No room in human rights for spectators

Irene Khan has told the United Nations Human Rights Council that it has a fundamental role to play as the moral voice of the international community. Speaking at a commemorative session on the 60th anniversary of the Universal Declaration of Human Rights (UDHR), Amnesty International’s Secretary General told the Council that it must address human rights violations forcefully, clearly and consistently.

“For this to happen, however, all member states must play their part full,” said Irene Khan in Geneva on Friday. “There is no room in human rights for spectators. We call on governments, especially those with influence, to unite the Council in concrete action to make human rights effective on the ground.”

Irene Khan said that, in the six decades since adoption of the UDHR, there have been many significant gains in the promotion and protection of human rights.

“There is a rich tapestry of international, regional and national human rights standards, and a multitude of institutions to give effect to those standards. To a degree unimaginable in 1948, there is now a vibrant civil society committed to human rights.

“The equality of men and women and persons of different colour, the rights of children, a free press and a fair judicial system are no longer disputed concepts; they are widely accepted standards that many countries have achieved and to which others aspire.”

Ms. Khan said that the greatest achievement of the UDHR is that human rights have become firmly entrenched in the collective conscience of humanity.

“Human rights today are the benchmark by which the behaviour of governments is judged.

“However, this is not the time to rest on laurels. As we celebrate successes, we must also acknowledge the human rights failures and the challenges that need to be addressed.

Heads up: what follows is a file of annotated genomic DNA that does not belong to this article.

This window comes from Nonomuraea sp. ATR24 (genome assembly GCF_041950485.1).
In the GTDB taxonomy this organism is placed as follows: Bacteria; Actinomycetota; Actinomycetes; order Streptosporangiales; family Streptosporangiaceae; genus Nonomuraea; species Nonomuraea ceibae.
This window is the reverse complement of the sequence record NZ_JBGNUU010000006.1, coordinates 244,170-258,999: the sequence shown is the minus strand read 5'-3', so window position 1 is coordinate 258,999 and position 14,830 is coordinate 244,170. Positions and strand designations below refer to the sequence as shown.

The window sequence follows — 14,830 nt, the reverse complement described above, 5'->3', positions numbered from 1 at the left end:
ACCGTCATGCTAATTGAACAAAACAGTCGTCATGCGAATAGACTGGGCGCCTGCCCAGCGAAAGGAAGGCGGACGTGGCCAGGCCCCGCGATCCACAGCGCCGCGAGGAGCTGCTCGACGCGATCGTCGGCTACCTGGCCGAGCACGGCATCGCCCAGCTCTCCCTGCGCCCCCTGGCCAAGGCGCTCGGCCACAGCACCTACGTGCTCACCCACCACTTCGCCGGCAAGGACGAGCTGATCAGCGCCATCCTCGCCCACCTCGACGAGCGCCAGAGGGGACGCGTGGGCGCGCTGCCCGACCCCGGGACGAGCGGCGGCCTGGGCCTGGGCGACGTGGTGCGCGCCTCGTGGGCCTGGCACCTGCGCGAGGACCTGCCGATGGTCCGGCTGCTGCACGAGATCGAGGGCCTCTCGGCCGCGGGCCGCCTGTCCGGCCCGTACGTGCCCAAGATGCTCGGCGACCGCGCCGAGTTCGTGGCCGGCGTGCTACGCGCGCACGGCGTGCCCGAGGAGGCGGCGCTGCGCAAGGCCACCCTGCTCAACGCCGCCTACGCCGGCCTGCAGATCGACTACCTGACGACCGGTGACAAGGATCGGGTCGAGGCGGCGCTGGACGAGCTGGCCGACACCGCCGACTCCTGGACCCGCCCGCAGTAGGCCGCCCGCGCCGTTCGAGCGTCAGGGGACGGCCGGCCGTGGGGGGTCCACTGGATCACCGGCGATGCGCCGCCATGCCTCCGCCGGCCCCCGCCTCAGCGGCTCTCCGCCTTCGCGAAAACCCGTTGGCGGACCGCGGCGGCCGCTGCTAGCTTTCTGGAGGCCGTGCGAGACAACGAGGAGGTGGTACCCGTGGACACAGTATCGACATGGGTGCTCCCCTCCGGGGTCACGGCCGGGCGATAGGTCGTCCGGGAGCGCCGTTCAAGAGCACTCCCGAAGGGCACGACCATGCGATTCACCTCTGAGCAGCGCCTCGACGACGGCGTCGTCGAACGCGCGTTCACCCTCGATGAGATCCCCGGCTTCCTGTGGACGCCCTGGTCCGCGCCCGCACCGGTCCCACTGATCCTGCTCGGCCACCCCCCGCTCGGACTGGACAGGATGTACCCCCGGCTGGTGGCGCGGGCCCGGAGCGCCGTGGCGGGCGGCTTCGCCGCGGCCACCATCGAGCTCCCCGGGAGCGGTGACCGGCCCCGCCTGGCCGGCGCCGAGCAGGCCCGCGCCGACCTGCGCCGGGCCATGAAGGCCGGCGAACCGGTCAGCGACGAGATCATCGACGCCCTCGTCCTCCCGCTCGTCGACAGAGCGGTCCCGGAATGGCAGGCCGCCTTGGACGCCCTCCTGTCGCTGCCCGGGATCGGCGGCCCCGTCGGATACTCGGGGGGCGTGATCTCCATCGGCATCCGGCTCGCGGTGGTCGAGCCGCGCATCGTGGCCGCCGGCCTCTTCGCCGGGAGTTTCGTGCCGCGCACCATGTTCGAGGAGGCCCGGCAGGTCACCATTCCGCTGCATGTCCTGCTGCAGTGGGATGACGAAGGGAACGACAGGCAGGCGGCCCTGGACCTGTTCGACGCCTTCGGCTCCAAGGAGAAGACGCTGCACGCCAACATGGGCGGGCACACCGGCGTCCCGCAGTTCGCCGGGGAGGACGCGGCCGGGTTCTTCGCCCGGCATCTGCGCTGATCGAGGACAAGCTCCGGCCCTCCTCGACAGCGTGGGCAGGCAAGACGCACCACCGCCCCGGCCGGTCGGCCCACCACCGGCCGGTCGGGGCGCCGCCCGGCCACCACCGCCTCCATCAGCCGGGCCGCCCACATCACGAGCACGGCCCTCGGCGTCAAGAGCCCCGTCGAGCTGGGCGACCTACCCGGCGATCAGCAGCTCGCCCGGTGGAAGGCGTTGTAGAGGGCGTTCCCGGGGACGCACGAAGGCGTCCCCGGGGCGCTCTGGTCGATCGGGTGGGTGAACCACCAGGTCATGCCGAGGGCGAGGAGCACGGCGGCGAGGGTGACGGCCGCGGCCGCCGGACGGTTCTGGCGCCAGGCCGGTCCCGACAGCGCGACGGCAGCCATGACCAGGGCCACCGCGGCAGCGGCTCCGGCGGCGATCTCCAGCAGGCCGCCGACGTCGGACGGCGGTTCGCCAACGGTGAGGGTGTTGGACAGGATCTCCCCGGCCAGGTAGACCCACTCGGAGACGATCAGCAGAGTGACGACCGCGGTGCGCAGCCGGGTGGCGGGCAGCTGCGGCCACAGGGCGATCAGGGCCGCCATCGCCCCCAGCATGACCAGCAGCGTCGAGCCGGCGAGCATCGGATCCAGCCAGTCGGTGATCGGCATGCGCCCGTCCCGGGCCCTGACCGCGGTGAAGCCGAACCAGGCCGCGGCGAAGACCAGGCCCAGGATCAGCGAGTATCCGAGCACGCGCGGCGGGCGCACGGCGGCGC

“The gap between the promise of the UDHR and the reality of humanity’s experiences is huge.  Injustice, inequality and impunity remain hallmarks of our world today.”

Referring to terrorist attacks, Ms. Khan said that Amnesty International condemns them in the strongest possible terms as gross abuse of human rights.

“Governments have the duty to protect people against such attacks but they must do so within the framework of human rights and not at its expense. To erode our freedoms in the name of security is to hand victory to the terrorists.”

Ms Khan said that there are also many human rights abuses that do not attract media attention. She pointed to rampant discrimination on the basis of race, religion, sexual orientation and other forms of identity and opinion.

“Among those hidden human rights scandals is violence against women and girls in the home, the workplace and schools, in times of peace as well as war. Rape has shamefully become a weapon of war in many conflicts. There is an urgent need to make rights real for women and girls.”

Ms. Khan said that the biggest human rights crisis right now is poverty, which affects billions of people in the world.

“In the current economic climate, there is a real risk that millions more could be pushed back into poverty. The poorest and the most vulnerable are paying the price of the greed of the rich and powerful.”

She called on the Council to examine the impact of the financial crisis on human rights and to propose corrective measures.  

“In this room this morning a group of children brought their voices to the demand for human rights. In ten years time, what will they say of the legacy we are creating now?” she asked  

“In 1948, in the face of enormous challenges, world leaders showed extraordinary courage in their vision of the UDHR. Today’s leaders must show courage and determination in action,” Ms. Khan concluded.